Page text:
The understanding of two-dimensional (2D) materials has grown tremendously, especially for isolated monolayers. Recently, complex structures formed by stacking 2D materials have attracted considerable attention. This is in part due to the fact that the properties of monolayers are known to be influenced by their surroundings. Consequently, monolayer properties are predicted to be affected by “heterostructuring”. A study involving high-charge-carrier-density effects and dynamics is presented here for monolayers of WSe2 on different substrates and heterostructures comprised of 2D h-BN and WSe2. The influence of h-BN as well as the bilayer stacking order on the spectral and dynamical properties of WSe2- monolayer emission is discussed for the low-density regime and evidenced for high-density effects such as exciton-exciton annihilation and the Mott transition.
This paper presents a review of the controlled growth of transition metal dichalcogenide (TMD) heterostructures, and the elucidation of the role of underlying two dimensional (2D) materials on temporal degradation of transition metal dichalcogenides (TMDs). Chemical vapor deposition (CVD)-growth is carried out to achieve localized, patterned, single crystalline or polycrystalline monolayers of TMDs, including MoS<sub>2</sub>, WS<sub>2</sub>, WSe<sub>2</sub> and MoSe<sub>2</sub>, as well as their heterostructures. The localized growth of TMDs has an important implication for nonlinear optics applications. Extensive material characterization is performed to illuminate the role of dissimilar 2D substrates in the prevention of interior defects in TMDs. This characterization provides a detailed observation of the oxidation rates and behaviors of TMDs, which corroborate the role of underlying 2D layers in the prevention of in-air oxidation in TMDs. The epitaxial growth is demonstrated to create TMDs on hBN and graphene, as well as vertical/lateral heterostructures of TMDs, uniquely forming in-phase 2D heterostructures.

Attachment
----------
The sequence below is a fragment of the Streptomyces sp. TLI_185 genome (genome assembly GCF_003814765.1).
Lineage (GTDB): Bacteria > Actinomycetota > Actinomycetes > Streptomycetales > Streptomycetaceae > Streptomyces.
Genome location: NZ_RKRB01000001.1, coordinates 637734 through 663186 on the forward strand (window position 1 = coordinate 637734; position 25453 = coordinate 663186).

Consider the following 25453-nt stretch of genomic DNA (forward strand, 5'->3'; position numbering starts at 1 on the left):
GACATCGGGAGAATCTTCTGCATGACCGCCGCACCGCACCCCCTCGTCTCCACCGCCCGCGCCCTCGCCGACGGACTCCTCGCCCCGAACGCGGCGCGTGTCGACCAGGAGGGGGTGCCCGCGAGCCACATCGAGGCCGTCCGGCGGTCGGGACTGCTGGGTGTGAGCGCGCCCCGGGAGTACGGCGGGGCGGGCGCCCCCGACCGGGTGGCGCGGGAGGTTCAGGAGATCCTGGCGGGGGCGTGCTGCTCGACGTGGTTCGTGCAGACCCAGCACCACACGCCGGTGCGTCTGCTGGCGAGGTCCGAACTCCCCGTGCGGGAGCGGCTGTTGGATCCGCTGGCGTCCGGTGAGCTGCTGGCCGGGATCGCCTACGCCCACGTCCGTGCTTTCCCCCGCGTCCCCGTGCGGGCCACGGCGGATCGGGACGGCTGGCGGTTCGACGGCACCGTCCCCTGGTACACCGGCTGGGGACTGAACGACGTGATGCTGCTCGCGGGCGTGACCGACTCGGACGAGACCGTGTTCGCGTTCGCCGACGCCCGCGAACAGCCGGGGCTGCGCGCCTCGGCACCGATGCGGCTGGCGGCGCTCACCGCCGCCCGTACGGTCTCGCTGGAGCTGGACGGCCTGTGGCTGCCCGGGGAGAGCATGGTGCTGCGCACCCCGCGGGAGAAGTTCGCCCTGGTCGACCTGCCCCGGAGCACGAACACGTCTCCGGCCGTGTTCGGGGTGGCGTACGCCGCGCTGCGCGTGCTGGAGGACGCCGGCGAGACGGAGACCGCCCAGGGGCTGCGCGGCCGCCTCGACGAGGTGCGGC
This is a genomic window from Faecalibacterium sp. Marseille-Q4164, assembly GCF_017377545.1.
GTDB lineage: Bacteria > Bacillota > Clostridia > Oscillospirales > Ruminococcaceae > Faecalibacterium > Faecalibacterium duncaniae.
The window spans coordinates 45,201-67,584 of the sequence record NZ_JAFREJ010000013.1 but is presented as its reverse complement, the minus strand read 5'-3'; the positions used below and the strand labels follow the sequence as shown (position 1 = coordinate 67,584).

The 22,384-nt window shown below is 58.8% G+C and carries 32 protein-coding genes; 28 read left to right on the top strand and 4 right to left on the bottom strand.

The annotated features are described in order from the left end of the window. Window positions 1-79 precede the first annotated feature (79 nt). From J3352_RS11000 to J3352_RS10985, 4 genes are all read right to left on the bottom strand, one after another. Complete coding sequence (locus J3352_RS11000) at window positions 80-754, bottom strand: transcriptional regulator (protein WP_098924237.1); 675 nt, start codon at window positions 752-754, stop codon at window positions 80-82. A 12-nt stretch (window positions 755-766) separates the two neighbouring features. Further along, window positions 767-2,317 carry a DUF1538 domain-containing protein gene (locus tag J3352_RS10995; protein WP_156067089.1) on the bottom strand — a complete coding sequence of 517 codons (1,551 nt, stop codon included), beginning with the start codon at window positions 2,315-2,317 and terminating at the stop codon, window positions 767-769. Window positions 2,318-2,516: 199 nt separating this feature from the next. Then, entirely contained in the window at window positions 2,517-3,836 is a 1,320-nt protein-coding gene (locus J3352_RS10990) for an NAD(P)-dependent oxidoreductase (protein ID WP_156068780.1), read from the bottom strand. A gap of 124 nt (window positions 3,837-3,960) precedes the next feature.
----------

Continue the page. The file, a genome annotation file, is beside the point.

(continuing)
We introduce a novel method for low substrate temperature carbon nanotube (CNT) deposition utilizing photo-chemical
vapor deposition (PCVD). Aluminum and nickel catalyst layers are deposited on thermally oxidized silicon substrates for
CNT growth. The catalyst layers of varying thicknesses are deposited by electron beam evaporation. Different catalyst
annealing temperatures and pressures are investigated. The CNT deposition is carried out immediately following the
annealing process. The presence of light source during CNT deposition assists in fragmentation of the CCl<sub>4</sub> precursor
molecules used, thereby permitting a lower substrate temperature during growth. We have successfully deposited CNTs
at substrate temperatures as low as 400 °C by this technique.